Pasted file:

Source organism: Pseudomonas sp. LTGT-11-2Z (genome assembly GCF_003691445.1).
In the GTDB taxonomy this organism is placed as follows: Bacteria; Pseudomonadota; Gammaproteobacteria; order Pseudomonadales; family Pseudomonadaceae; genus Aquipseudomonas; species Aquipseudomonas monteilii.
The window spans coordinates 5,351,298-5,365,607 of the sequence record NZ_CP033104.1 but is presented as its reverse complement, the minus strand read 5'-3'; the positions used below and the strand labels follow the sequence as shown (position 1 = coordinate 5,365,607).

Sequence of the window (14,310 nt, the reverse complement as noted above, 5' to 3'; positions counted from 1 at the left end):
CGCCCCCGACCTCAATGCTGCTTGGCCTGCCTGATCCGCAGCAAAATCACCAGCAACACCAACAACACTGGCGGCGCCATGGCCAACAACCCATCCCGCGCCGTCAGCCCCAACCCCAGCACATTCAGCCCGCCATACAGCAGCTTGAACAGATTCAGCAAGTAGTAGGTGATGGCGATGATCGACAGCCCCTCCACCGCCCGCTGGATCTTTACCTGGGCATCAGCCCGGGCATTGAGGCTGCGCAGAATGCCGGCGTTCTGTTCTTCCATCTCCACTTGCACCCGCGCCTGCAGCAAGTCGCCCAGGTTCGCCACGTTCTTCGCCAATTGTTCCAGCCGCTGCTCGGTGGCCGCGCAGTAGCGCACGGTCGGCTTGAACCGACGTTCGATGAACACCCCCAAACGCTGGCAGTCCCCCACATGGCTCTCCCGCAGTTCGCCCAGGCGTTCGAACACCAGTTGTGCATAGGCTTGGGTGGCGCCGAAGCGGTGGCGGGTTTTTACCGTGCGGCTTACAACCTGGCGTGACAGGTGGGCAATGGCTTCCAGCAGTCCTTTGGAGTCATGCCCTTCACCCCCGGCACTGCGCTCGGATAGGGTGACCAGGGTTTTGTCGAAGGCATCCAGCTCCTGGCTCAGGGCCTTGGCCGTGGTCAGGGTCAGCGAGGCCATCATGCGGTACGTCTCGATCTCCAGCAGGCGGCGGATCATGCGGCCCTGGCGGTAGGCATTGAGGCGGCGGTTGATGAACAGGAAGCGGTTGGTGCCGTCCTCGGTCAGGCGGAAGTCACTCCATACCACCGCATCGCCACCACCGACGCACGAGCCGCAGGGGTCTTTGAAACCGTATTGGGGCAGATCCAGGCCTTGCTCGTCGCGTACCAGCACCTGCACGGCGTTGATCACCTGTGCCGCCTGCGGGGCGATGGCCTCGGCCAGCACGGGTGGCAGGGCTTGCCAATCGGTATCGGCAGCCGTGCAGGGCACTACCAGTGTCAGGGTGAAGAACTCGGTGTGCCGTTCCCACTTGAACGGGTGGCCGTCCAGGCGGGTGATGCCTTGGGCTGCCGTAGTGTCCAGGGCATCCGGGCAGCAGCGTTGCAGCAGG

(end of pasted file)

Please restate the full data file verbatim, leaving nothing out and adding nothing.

Source organism: Pseudomonas sp. LTGT-11-2Z (genome assembly GCF_003691445.1).
In the GTDB taxonomy this organism is placed as follows: Bacteria; Pseudomonadota; Gammaproteobacteria; order Pseudomonadales; family Pseudomonadaceae; genus Aquipseudomonas; species Aquipseudomonas monteilii.
The window spans coordinates 5,351,298-5,365,607 of the sequence record NZ_CP033104.1 but is presented as its reverse complement, the minus strand read 5'-3'; the positions used below and the strand labels follow the sequence as shown (position 1 = coordinate 5,365,607).

Sequence of the window (14,310 nt, the reverse complement as noted above, 5' to 3'; positions counted from 1 at the left end):
CGCCCCCGACCTCAATGCTGCTTGGCCTGCCTGATCCGCAGCAAAATCACCAGCAACACCAACAACACTGGCGGCGCCATGGCCAACAACCCATCCCGCGCCGTCAGCCCCAACCCCAGCACATTCAGCCCGCCATACAGCAGCTTGAACAGATTCAGCAAGTAGTAGGTGATGGCGATGATCGACAGCCCCTCCACCGCCCGCTGGATCTTTACCTGGGCATCAGCCCGGGCATTGAGGCTGCGCAGAATGCCGGCGTTCTGTTCTTCCATCTCCACTTGCACCCGCGCCTGCAGCAAGTCGCCCAGGTTCGCCACGTTCTTCGCCAATTGTTCCAGCCGCTGCTCGGTGGCCGCGCAGTAGCGCACGGTCGGCTTGAACCGACGTTCGATGAACACCCCCAAACGCTGGCAGTCCCCCACATGGCTCTCCCGCAGTTCGCCCAGGCGTTCGAACACCAGTTGTGCATAGGCTTGGGTGGCGCCGAAGCGGTGGCGGGTTTTTACCGTGCGGCTTACAACCTGGCGTGACAGGTGGGCAATGGCTTCCAGCAGTCCTTTGGAGTCATGCCCTTCACCCCCGGCACTGCGCTCGGATAGGGTGACCAGGGTTTTGTCGAAGGCATCCAGCTCCTGGCTCAGGGCCTTGGCCGTGGTCAGGGTCAGCGAGGCCATCATGCGGTACGTCTCGATCTCCAGCAGGCGGCGGATCATGCGGCCCTGGCGGTAGGCATTGAGGCGGCGGTTGATGAACAGGAAGCGGTTGGTGCCGTCCTCGGTCAGGCGGAAGTCACTCCATACCACCGCATCGCCACCACCGACGCACGAGCCGCAGGGGTCTTTGAAACCGTATTGGGGCAGATCCAGGCCTTGCTCGTCGCGTACCAGCACCTGCACGGCGTTGATCACCTGTGCCGCCTGCGGGGCGATGGCCTCGGCCAGCACGGGTGGCAGGGCTTGCCAATCGGTATCGGCAGCCGTGCAGGGCACTACCAGTGTCAGGGTGAAGAACTCGGTGTGCCGTTCCCACTTGAACGGGTGGCCGTCCAGGCGGGTGATGCCTTGGGCTGCCGTAGTGTCCAGGGCATCCGGGCAGCAGCGTTGCAGCAGG